Foreword: "Law As…": Theory And Method In Legal History, Catherine L. Fisk, Robert W. Gordon May 2017

Foreword: "Law As…": Theory And Method In Legal History, Catherine L. Fisk, Robert W. Gordon

Catherine Fisk

No abstract provided.


I Dissent: The Federal Circuit’S “Great Dissenter,” Her Influence On The Patent Dialogue, And Why It Matters, 19 Vand. J. Ent. & Tech. 873 (2017), Daryl Lim May 2017

I Dissent: The Federal Circuit’S “Great Dissenter,” Her Influence On The Patent Dialogue, And Why It Matters, 19 Vand. J. Ent. & Tech. 873 (2017), Daryl Lim

Daryl Lim

This Article is the first study to comprehensively explore the centrality of the patent dialogue at the Court of Appeals for the Federal Circuit, the nation’s principal patent court from empirical, doctrinal, and policy perspectives. It offers several insights into how the Federal Circuit reaches consensus and when it does not, serving as a window into its inner workings, a reference to academics, judges, and attorneys alike. More broadly, this Article provides a template to study the “legal dialogue” of other judges at the Federal Circuit, those in other Circuits, as well as those in other areas of the ...


Reconstructing Local Government, Daniel Farbman Mar 2017

Reconstructing Local Government, Daniel Farbman

Dan Farbman

After the Civil War, the South faced a problem that was almost entirely new in the United States: a racially diverse and geographically integrated citizenry. In one fell swoop with emancipation, millions of former slaves were now citizens. The old system of plantation localism, built largely on the feudal control of the black population by wealthy white planters, was no longer viable. The urgent question facing both those who sought to reform and those who sought to preserve the “Old South” was: What should local government look like after emancipation? This Article tells the story of the struggle over the ...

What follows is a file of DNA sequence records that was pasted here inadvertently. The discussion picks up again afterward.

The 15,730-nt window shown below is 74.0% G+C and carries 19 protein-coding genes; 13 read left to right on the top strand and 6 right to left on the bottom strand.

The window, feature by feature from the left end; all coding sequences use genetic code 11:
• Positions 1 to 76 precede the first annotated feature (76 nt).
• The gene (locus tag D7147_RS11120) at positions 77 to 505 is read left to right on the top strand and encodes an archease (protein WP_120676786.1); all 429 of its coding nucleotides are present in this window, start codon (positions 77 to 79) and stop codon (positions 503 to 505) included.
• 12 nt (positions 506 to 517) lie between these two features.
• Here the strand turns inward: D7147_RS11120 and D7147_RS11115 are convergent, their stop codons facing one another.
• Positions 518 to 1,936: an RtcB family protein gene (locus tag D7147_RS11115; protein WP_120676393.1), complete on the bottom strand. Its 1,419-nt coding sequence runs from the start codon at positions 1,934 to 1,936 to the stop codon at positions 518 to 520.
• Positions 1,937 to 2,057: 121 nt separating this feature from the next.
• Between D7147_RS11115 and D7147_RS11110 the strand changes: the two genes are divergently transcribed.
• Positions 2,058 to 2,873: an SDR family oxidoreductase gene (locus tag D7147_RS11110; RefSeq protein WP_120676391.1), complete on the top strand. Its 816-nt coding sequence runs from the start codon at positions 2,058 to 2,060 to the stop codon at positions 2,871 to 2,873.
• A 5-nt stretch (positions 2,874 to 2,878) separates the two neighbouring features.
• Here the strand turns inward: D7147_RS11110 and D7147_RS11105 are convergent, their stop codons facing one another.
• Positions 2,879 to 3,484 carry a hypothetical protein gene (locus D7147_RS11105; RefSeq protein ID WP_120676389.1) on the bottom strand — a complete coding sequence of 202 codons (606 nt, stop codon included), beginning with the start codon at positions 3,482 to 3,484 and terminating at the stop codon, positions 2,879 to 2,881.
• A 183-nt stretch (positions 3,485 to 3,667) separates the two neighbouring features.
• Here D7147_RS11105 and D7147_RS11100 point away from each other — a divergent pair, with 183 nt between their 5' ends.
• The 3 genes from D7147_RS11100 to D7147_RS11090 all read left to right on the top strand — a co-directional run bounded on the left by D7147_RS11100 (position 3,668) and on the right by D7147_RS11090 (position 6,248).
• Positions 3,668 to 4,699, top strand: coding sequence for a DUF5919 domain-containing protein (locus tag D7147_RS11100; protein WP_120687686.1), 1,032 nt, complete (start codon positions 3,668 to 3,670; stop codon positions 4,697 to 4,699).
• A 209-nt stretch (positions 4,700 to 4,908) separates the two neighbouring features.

The Indigenous As Alien, Leti Volpp Mar 2017

The Indigenous As Alien, Leti Volpp

Leti Volpp

No abstract provided.


The Relevance Of Colonial Appeals To The Privy Council, Mary S. Bilder Mar 2017

The Relevance Of Colonial Appeals To The Privy Council, Mary S. Bilder

Mary Sarah Bilder

For the past two centuries, the colonial appeals to the Privy Council fell between the cracks on both sides of the Atlantic. For Americans, the creation of the Supreme Court and the absence of published reports of appeals implied legal discontinuity between “American” (post-1787) law and the pre-1787 British imperial world. For the British, the loss of the Atlantic colonies and the lack of printed precedents in appeals implied legal discontinuity between English common law and the colonial appeals. Elsewhere I have written about the importance of the appeals for colonial American legal history and the history of the development ...


A “Second Magna Carta”: The English Habeas Corpus Act And The Statutory Origins Of The Habeas Privilege, Amanda L. Tyler Jan 2017

A “Second Magna Carta”: The English Habeas Corpus Act And The Statutory Origins Of The Habeas Privilege, Amanda L. Tyler

Amanda L Tyler

In my own scholarship, Fallon and Meltzer’s work on habeas models prompted me to dig deeper into the historical backdrop that informed ratification of the Suspension Clause and think harder about the relevance of that history for questions of constitutional interpretation. This, in turn, has spurred work that has occupied me for many years since. In the spirit of engaging with my federal courts professor one more time, this Article tells the story of the statutory origins of the habeas privilege—what Blackstone called a “second magna carta”—and argues that any explication of the constitutional privilege and discussion ...